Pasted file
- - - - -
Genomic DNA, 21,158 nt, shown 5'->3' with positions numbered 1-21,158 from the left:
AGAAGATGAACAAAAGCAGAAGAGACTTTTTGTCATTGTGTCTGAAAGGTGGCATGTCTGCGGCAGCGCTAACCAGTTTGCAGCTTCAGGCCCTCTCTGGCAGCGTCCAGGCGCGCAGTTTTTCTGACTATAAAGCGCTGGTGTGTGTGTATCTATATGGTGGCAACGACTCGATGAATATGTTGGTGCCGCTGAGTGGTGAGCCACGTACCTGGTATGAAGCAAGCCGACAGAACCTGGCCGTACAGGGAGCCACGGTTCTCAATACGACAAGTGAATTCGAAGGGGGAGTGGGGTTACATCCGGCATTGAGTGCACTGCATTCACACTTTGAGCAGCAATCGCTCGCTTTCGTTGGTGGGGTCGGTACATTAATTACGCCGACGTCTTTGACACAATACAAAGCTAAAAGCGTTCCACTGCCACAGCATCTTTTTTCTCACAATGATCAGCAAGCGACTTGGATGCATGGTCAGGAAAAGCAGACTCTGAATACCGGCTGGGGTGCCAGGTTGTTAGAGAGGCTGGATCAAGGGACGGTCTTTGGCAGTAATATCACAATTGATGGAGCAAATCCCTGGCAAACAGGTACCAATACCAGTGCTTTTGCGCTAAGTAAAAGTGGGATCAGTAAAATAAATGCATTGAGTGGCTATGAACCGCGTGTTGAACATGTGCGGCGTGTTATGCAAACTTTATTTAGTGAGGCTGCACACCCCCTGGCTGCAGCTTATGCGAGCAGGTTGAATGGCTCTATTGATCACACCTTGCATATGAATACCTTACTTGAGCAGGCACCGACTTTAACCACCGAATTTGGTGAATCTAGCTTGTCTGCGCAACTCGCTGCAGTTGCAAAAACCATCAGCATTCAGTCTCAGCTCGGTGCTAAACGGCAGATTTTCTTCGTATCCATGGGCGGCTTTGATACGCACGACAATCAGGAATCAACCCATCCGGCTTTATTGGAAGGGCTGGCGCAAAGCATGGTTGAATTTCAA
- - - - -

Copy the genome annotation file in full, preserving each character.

Genomic DNA, 21,158 nt, shown 5'->3' with positions numbered 1-21,158 from the left:
AGAAGATGAACAAAAGCAGAAGAGACTTTTTGTCATTGTGTCTGAAAGGTGGCATGTCTGCGGCAGCGCTAACCAGTTTGCAGCTTCAGGCCCTCTCTGGCAGCGTCCAGGCGCGCAGTTTTTCTGACTATAAAGCGCTGGTGTGTGTGTATCTATATGGTGGCAACGACTCGATGAATATGTTGGTGCCGCTGAGTGGTGAGCCACGTACCTGGTATGAAGCAAGCCGACAGAACCTGGCCGTACAGGGAGCCACGGTTCTCAATACGACAAGTGAATTCGAAGGGGGAGTGGGGTTACATCCGGCATTGAGTGCACTGCATTCACACTTTGAGCAGCAATCGCTCGCTTTCGTTGGTGGGGTCGGTACATTAATTACGCCGACGTCTTTGACACAATACAAAGCTAAAAGCGTTCCACTGCCACAGCATCTTTTTTCTCACAATGATCAGCAAGCGACTTGGATGCATGGTCAGGAAAAGCAGACTCTGAATACCGGCTGGGGTGCCAGGTTGTTAGAGAGGCTGGATCAAGGGACGGTCTTTGGCAGTAATATCACAATTGATGGAGCAAATCCCTGGCAAACAGGTACCAATACCAGTGCTTTTGCGCTAAGTAAAAGTGGGATCAGTAAAATAAATGCATTGAGTGGCTATGAACCGCGTGTTGAACATGTGCGGCGTGTTATGCAAACTTTATTTAGTGAGGCTGCACACCCCCTGGCTGCAGCTTATGCGAGCAGGTTGAATGGCTCTATTGATCACACCTTGCATATGAATACCTTACTTGAGCAGGCACCGACTTTAACCACCGAATTTGGTGAATCTAGCTTGTCTGCGCAACTCGCTGCAGTTGCAAAAACCATCAGCATTCAGTCTCAGCTCGGTGCTAAACGGCAGATTTTCTTCGTATCCATGGGCGGCTTTGATACGCACGACAATCAGGAATCAACCCATCCGGCTTTATTGGAAGGGCTGGCGCAAAGCATGGTTGAATTTCAA